A tree is growing through the brick wall of a three-story home in South Philadelphia. Aaron Pearlstein, whose backyard butts up to the property, is concerned the growing tree could cause the wall to come down into his yard.
Walk into Aaron Perlstein’s backyard in South Philadelphia and you’ll be greeted by lush greenery, that is providing shade from the summer sun. However, that shade is rooted in a seemingly dangerous situation – thanks to a tree growing out of the second story of his neighbor’s brick wall.
“It seems it has doubled in size. That thing is massive. It must have found a new water source or something,” Perlstein said of the tree.
The sapling, which is suspended in the air, juts out just below a second floor window on the rear of a three story house at 919 S. 17th Street. As it has grown, the tree has caused the window to buckle and brick to separate from the wall below.
“It’s a little concerning now that you can see the brick and wall come loose and it doesn’t look safe,” said Perlstein, who has lived around the corner on the 1600 block of Montrose Street for six years. He says several squirrels regularly make their way in and out of the house through the window.
A large amount of ivy covers the building’s back wall, in addition to the sprouting tree. On the front, there are two broken windows and construction equipment can be seen inside the home through a first floor window.
“I don’t know who the owner of the property is or else I’d try and contact them directly,” Perlstein said. He adds he’s never seen anyone in the home since he’s lived in his house.
City tax records list the property owner as Michael S. Jackson. Philadelphia Common Pleas court filings show several actions involving Jackson and the company Lu Rube Developers at that address.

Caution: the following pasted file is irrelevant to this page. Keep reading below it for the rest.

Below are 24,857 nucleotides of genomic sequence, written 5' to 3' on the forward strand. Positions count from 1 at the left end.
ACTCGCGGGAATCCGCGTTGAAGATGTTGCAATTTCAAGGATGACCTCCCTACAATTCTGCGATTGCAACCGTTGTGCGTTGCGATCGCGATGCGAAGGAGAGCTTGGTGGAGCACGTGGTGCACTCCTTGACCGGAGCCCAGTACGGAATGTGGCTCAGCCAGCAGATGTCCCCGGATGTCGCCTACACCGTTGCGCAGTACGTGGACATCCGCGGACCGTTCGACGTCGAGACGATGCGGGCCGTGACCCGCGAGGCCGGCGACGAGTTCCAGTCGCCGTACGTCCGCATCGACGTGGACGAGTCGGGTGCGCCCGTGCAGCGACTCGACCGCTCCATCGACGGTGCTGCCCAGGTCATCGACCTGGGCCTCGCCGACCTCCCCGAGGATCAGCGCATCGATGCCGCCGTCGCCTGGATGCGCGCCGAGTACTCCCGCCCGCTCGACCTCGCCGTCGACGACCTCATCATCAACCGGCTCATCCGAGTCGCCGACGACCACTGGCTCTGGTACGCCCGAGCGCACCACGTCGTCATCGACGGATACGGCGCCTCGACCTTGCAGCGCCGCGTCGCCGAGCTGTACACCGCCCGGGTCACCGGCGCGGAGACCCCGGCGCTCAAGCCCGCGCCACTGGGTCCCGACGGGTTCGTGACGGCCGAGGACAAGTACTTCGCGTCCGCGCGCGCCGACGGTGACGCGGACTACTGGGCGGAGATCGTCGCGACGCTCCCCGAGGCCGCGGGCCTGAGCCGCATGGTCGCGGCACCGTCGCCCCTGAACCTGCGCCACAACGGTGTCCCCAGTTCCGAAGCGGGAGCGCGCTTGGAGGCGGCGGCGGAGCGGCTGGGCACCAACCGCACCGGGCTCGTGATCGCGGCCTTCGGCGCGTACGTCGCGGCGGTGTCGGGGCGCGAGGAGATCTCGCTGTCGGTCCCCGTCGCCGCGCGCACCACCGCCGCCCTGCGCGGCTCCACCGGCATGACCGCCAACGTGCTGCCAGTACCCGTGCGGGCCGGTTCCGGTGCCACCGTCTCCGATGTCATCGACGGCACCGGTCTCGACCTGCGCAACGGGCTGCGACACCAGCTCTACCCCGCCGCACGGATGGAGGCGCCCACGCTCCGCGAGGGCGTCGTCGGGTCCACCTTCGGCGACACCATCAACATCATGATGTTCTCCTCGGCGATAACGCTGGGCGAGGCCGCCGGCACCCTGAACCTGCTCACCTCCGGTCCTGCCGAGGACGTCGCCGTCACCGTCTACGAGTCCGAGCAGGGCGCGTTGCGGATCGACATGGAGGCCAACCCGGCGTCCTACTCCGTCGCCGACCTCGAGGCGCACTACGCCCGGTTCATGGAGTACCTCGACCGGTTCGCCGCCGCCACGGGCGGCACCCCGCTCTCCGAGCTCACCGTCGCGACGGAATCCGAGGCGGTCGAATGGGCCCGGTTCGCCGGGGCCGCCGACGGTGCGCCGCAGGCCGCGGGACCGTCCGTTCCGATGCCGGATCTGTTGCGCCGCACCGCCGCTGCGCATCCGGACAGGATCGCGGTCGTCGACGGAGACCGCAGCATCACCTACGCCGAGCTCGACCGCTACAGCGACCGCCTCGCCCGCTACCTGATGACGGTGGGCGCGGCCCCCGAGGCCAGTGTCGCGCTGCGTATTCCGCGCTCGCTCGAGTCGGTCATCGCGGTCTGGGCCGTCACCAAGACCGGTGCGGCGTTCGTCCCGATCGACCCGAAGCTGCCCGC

Court records show the home at 919 S. 17th Street was foreclosed upon and put up for sheriff’s sale in September 2008. But months later, the house was spared and the listing set aside after Jackson entered a loan modification. Lu Rube Developers also lists its address at this location.
The Internal Revenue Service filed a lien against Lu Rube Developers at an adjacent apartment at 913 S. 17th Street. The IRS says Lu Rube owes more than $6,700 in taxes.
Rebecca Swanson, spokeswoman with the Department of Licenses & Inspections, said the city also has a long history with both Jackson and Lu Rube Developers. Swanson described Jackson as a “notorious” housing owner.
A property Jackson owned across the street at 914 S. 17th Street was demolished by the city, according to Sawnson. Another property, up the block at 1700 Christian Street, was cited by L&I for having boarded up windows and doors.
Swanson says a city ordinance requires properties have actual windows and doors installed. Owners cited under this ordinance face a $300 a day fine. Court records show the city took Lu Rube to court and that they eventually complied with the law.
Not knowing who owned the property and afraid the wall may come down, Perlstein filed a complaint with the city’s 311 citizen call center on June 15. Twelve days later, an L&I inspector went to the address Perlstein provided, but unfortunately it was the wrong address. The city’s required response time for such issues is 30 days, according to Swanson.